Mar 212009

This clip is a good demonstration of the Musician Proximity Effect (MPE), where musicians who have plenty of room onstage periodically move closer to one another, intensifying their facial expressions and deriving more power to Rock from temporary nearness to one of their bandmates.

The Effect is most powerful when two players, usually guitarists and/or bassists, actually lean against one another back to back, shoulder to shoulder being slightly less powerful. Rocking while simultaneously being involved in male-on-male physical contact is tricky but achievable with the introduction of varying amounts of humor and/or irony.

The increased ability to Rock provided by the MPE lasts even after the musicians disengage, though it is not permanent and may need to be replenished by additional bouts of proximity.

The attempted use of the Effect by more than two musicians at a time, or by direct instrument-to-instrument contact, (cf. Blue Oyster Cult) is risky and not advised or endorsed by Rock Town Hall.


  12 Responses to “The Musician Proximity Effect”

  1. saturnismine

    The attempted use of the Effect by more than two musicians at a time…

    …may result in Iwo Jima posing.

    check out this bad co youtube (which ties together a few threads…):

    Paul rogers isn’t even PLAYING that thing. One could argue that he carries a guitar simply to invoke the MPE!!

  2. hrrundivbakshi

    Excellent glossary entry, BigSteve — thanks for your service to the Hall.

  3. Mr. Moderator

    Fantastic supporting material, Sat. I love how tentative these three are in approaching MPE. Thank goodness for the three “hot chicks” cheering them on – “Come on, guys, bring it in! We’re, like, totally into seeing three musicians rub up against each other!” Also, although Rodgers briefly holsters his guitar about a minute and a half into this performance, never has there been a better argument for a lead singer to holster his guitar sooner and for a longer stretch in a song. Until the soloing sections, it was really hard to tell if Rodgers even knew how to play the guitar. I thought he was just pretending to strum it.

  4. hrrundivbakshi

    Check out the bass playing in that Bad Co. clip, round about 3:06, and compare with Friend-of-RTH Hartman from the Edgar Winter vuh-deo. Hartman grooves and swings, giving us just a taste of “pigeon bob” head action, coupled with enough “bounce-n-bop” in the legs to create a manly sashay-in-place. The Bad Co. dude just looks like he’s dropping a load in his pants.

  5. BigSteve

    There’s some serious Mandom in the BadCo clip. And it’s almost like the three of them know to hover around each other closely, but not too closely, lest they succumb to MPE implosion. Humorlessness was a hallmark of BadCo, and irony was verboten, so they dare not touch.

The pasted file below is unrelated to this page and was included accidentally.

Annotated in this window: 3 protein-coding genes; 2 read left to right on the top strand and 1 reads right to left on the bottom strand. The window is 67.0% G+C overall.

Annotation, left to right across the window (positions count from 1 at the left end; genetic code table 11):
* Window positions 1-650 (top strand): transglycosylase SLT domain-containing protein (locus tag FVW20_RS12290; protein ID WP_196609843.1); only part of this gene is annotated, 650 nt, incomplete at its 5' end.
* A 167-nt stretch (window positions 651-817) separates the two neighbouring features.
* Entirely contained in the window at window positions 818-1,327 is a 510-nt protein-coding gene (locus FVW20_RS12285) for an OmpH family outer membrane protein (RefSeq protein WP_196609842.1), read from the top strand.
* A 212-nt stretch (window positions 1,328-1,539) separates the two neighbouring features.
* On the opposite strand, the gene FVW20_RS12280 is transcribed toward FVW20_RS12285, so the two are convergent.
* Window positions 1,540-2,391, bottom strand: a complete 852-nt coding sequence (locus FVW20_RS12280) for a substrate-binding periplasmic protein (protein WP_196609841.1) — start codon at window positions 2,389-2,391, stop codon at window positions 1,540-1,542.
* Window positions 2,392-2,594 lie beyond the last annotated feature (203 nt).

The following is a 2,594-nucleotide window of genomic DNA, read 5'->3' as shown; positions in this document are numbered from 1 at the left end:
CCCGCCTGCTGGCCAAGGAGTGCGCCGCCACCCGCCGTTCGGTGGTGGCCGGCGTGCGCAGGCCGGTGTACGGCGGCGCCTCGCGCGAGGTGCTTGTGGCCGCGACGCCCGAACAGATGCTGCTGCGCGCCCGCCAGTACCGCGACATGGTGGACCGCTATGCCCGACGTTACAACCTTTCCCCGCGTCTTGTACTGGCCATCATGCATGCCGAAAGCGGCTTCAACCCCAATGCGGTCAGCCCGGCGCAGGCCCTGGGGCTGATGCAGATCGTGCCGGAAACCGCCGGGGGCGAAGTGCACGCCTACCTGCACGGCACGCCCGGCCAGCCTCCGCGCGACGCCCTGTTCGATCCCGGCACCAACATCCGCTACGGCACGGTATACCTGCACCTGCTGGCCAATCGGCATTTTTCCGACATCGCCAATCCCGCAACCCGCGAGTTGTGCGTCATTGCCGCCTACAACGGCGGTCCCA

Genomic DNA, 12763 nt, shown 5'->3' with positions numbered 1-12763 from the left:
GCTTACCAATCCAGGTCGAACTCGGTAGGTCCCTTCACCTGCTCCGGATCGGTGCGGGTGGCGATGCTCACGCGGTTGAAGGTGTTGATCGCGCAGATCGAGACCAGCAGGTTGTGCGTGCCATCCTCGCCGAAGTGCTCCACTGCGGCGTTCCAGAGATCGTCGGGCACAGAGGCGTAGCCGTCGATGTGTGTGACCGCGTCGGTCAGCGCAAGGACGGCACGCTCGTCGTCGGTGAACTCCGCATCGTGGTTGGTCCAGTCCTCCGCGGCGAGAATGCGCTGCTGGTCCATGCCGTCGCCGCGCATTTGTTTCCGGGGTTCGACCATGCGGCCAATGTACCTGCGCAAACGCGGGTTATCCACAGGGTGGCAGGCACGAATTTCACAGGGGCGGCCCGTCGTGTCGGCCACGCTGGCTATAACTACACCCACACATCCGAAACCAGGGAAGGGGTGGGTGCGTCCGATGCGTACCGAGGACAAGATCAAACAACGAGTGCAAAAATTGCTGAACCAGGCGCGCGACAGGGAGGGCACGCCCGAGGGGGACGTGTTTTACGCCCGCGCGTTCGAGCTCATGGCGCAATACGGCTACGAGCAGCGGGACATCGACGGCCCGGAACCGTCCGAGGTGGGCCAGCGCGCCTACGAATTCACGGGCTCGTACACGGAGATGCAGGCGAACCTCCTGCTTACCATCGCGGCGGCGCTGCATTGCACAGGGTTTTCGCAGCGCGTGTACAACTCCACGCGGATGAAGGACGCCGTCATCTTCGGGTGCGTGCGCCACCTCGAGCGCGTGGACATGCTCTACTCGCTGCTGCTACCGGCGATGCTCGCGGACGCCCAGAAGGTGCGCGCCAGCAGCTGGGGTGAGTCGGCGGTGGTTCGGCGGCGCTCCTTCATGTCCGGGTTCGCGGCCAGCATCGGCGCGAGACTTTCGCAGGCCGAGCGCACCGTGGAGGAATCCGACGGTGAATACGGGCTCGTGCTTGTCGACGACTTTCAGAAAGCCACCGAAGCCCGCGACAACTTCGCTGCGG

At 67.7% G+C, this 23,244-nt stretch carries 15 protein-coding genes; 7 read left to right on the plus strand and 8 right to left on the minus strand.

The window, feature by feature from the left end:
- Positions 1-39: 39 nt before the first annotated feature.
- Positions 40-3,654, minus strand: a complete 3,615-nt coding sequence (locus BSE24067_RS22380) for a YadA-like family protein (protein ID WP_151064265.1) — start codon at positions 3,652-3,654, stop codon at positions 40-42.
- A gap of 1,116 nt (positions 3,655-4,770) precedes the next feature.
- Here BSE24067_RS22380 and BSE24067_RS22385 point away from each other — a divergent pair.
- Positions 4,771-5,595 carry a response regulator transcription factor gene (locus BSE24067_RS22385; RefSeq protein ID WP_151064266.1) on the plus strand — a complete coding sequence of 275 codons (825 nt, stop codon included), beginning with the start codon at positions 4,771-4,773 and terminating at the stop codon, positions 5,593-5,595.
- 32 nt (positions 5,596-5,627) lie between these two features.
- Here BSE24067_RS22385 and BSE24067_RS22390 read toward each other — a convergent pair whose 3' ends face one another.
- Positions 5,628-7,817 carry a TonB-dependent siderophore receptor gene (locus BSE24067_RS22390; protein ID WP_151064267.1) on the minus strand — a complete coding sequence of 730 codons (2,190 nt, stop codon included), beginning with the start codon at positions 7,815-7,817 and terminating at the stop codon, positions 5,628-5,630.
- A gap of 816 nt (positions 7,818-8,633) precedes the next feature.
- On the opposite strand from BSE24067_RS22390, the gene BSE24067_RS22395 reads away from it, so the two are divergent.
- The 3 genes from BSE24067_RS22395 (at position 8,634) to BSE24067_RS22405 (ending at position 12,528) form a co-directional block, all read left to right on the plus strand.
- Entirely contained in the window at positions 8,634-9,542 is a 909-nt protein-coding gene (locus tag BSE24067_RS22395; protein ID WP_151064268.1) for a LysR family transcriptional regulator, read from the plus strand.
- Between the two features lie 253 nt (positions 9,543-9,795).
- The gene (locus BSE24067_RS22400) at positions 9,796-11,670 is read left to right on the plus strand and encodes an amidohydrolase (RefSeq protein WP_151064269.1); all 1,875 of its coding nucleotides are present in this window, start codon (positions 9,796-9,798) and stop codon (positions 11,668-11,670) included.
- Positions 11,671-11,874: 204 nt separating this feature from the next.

The brief holstering is masterful. It does not disturb the testosterone-poisoned plod of the song, saying simply “Worship my tanktop-clad torso, and I will rock you.”

  6. Mr. Moderator

    Funny you should mention the bass player, Hrrundi. I kept thinking that I should be thinking how much better that performance would have been with Andy Fraser on bass.

  7. BigSteve

    Curse you, saturn, I Can’t Get Enough of This Clip. Dig the ‘everyone must rock’ gesture at around 2:37. And Rodgers is doing some serious mane-shaking throughout. He may have a weave now, but, when he had it, his hair, as Warren Zevon might say, was perfect.

    At first I thought that was Dudley Moore at the beginning doing the introduction. That was Moonie? Damn.

  8. Great clip BigSteve! and nice write up and follow-on commentary with Bad Co. on MPE.

    Getting back to the original clip – I was struck by several other things:

    1. As a drummer I always dug this tune but never really knew that the fellow used what might be described today as an “indie-rock” kit. While the song suggests a mammoth 8 tom-tom mega kit, the guy gets it done with just a rack and floor. (with Edgar’s help of course)

    2. Edgar was out using the strap-on keys before Keytars? I never knew. Was he one of the first? Is an “RTH Advance Studies Course” in the making here?

    3. Is that Ronnie Montrose on guitar? Or Dan Hartman?

    4. Was the Color-Key video effect added to the video by the YouTube poster or was that the broadcasted effect? It struck me that this long instrumental song is actually pretty boring in a way and that this effect was a pretty lame way to add “excitement”.

  9. BigSteve

    This glossary entry, mrclean, is an off-shoot of a thread from yesterday called What’s Really Weird About This Video? There’s more commentary there about other features of the Frankenstein clip. Check it out.

  10. The whole of the stringed, reed, & hand-held percussion wielding members of Bruce & The E Street Band should be hauled in on charges of severe abuse of The MPE, & gross negligence in breaking the “no more than two at a time” clause, as anyone who has witnessed their flagrant on-stage cluster fucks can attest. In all seriousness, someone’s gonna get hurt one of these days. It’s like a rugby scrum up there at times.

  11. I am anxious to see a guitar-bass “joust” with necks actually striking each other until the “stronger” axe prevails a la Mork’s battle with the Fonz’ thumb.

  12. an albino, my libido

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